Two days of nearly nonstop rain threatened severe flooding along the Nooksack River in Whatcom County.
Just before 10 p.m. Sunday, Nov. 14, the city of Sumas Facebook page posted:
“Earlier this afternoon the Nooksack River overflowed in Everson and the water has been working its way north to Sumas ever since. It just crossed over Tom Road. It is moving a little faster than we expected. It could arrive in Sumas as early as 11 p.m. tonight.
“Please remember to shelter in place once the water arrives. That is your safest and best option at that point.”
A disaster declaration was announced late Sunday, allowing officials to bypass normal purchasing limits to allow a quick response in case the Nooksack River tops its banks, said John Garrett, deputy director of the Whatcom County Sheriff’s Office Division of Emergency Management.
“We think it could be like 2020,” Gargett told The Bellingham Herald.
In late January and early February 2020, the river surged over the Everson levee and inundated the border town of Sumas, along with parts of Everson and Nooksack and surrounding agricultural fields and pastures.
“People need to be prepared and ready,” Gargett told The Bellingham Herald.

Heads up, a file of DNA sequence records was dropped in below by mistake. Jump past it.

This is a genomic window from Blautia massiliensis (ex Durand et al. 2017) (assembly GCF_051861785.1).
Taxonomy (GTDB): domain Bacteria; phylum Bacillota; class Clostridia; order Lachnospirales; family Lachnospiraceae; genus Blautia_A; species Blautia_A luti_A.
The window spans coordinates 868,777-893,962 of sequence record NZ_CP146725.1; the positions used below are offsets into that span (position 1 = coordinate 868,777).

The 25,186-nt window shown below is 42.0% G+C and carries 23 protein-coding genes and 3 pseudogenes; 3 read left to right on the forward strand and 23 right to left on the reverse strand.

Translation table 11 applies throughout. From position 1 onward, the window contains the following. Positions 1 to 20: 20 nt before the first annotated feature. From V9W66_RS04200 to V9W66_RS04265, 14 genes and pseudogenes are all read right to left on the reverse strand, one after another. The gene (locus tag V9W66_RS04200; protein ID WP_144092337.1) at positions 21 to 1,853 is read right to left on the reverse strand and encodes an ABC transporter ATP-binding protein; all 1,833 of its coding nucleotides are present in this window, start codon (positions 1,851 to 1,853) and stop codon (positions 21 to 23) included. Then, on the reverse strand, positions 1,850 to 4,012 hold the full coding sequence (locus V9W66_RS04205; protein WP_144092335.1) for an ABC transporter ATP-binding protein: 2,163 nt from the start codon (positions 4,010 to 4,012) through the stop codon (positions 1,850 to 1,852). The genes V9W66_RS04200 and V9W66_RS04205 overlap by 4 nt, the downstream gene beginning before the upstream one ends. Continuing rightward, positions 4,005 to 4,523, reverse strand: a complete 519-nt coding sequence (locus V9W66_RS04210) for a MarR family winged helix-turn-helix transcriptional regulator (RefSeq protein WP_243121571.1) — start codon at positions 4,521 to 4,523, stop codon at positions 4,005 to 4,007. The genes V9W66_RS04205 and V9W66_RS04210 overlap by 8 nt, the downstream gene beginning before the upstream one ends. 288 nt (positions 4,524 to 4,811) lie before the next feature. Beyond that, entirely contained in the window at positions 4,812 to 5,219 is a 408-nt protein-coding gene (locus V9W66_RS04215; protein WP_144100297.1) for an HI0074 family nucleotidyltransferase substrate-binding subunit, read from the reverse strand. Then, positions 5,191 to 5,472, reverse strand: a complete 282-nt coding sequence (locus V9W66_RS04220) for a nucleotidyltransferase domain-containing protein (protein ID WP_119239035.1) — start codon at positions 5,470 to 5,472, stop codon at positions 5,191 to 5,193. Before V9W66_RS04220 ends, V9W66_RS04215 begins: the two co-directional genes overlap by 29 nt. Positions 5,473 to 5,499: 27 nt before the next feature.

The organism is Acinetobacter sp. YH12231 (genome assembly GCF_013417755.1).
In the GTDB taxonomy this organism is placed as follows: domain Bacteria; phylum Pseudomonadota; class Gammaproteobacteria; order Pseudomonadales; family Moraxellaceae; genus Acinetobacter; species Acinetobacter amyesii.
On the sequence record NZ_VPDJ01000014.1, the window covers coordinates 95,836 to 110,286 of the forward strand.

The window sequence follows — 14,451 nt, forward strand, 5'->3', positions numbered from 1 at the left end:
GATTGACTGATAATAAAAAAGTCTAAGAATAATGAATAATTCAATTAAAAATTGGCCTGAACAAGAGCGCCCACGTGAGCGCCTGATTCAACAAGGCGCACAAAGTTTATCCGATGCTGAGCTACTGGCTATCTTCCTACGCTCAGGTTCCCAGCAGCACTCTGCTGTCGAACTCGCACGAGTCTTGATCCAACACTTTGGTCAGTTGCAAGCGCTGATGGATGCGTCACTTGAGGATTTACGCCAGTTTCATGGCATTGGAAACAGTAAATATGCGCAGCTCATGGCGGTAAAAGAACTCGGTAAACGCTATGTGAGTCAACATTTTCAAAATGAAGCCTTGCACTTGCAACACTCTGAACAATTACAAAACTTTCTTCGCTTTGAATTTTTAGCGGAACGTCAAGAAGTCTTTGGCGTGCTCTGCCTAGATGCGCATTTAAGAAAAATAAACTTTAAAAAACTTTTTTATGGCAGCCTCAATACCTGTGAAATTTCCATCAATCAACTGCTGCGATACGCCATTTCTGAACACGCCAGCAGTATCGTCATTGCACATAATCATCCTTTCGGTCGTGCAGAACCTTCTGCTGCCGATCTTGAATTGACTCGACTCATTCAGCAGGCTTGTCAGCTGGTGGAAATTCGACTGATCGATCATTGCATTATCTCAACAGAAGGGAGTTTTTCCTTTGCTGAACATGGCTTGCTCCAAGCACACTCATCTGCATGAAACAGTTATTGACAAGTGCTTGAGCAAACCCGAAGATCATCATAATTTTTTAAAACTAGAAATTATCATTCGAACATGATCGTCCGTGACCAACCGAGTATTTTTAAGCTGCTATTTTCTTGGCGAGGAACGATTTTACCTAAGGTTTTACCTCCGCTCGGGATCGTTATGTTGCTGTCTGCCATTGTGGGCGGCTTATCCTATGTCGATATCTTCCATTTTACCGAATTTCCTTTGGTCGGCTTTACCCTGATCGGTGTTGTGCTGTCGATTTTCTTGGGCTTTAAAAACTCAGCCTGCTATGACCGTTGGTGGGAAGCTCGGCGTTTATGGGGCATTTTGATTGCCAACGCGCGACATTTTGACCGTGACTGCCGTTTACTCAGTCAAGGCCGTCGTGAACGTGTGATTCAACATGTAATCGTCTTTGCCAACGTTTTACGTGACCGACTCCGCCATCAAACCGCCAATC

Highway 9 was closed by floodwaters in Acme, at midday Sunday, and Slater Road in Ferndale could close too, he said.
Bellingham and Whatcom County are in the path of a Pineapple Express, an atmospheric river of moisture churning in from the South Pacific.
A flood warning for the Nooksack was issued by the National Weather Service in Seattle as temperatures warmed and rain fell in the Mount Baker wilderness, which got several feet of snow early last week.
Melting snow added to all three forks of the swollen Nooksack, and rain was expected to continue into Monday, Nov. 15.
Nearly three inches of rain has fallen since Wednesday, Nov. 10, as measured at Bellingham International Airport and considerably more has fallen farther inland in the foothills and mountains.
On the Nooksack River near Nugents corner, floodwaters reached “action level” on Sunday and the river was expected to crest near major flood stage Tuesday, Nov. 16.
In Ferndale, the river was expected to crest late Tuesday between moderate and major flood stage.
In Sumas, which was flooded with several feet of water in 2020, Mayor Kyle Christensen asked volunteers to help fill sandbags and urged residents to protect their belongings.
Gargett said that anyone in danger from rising water should call 911.
Flood damage can be reported to the Department of Emergency Management at 360-788-5311.
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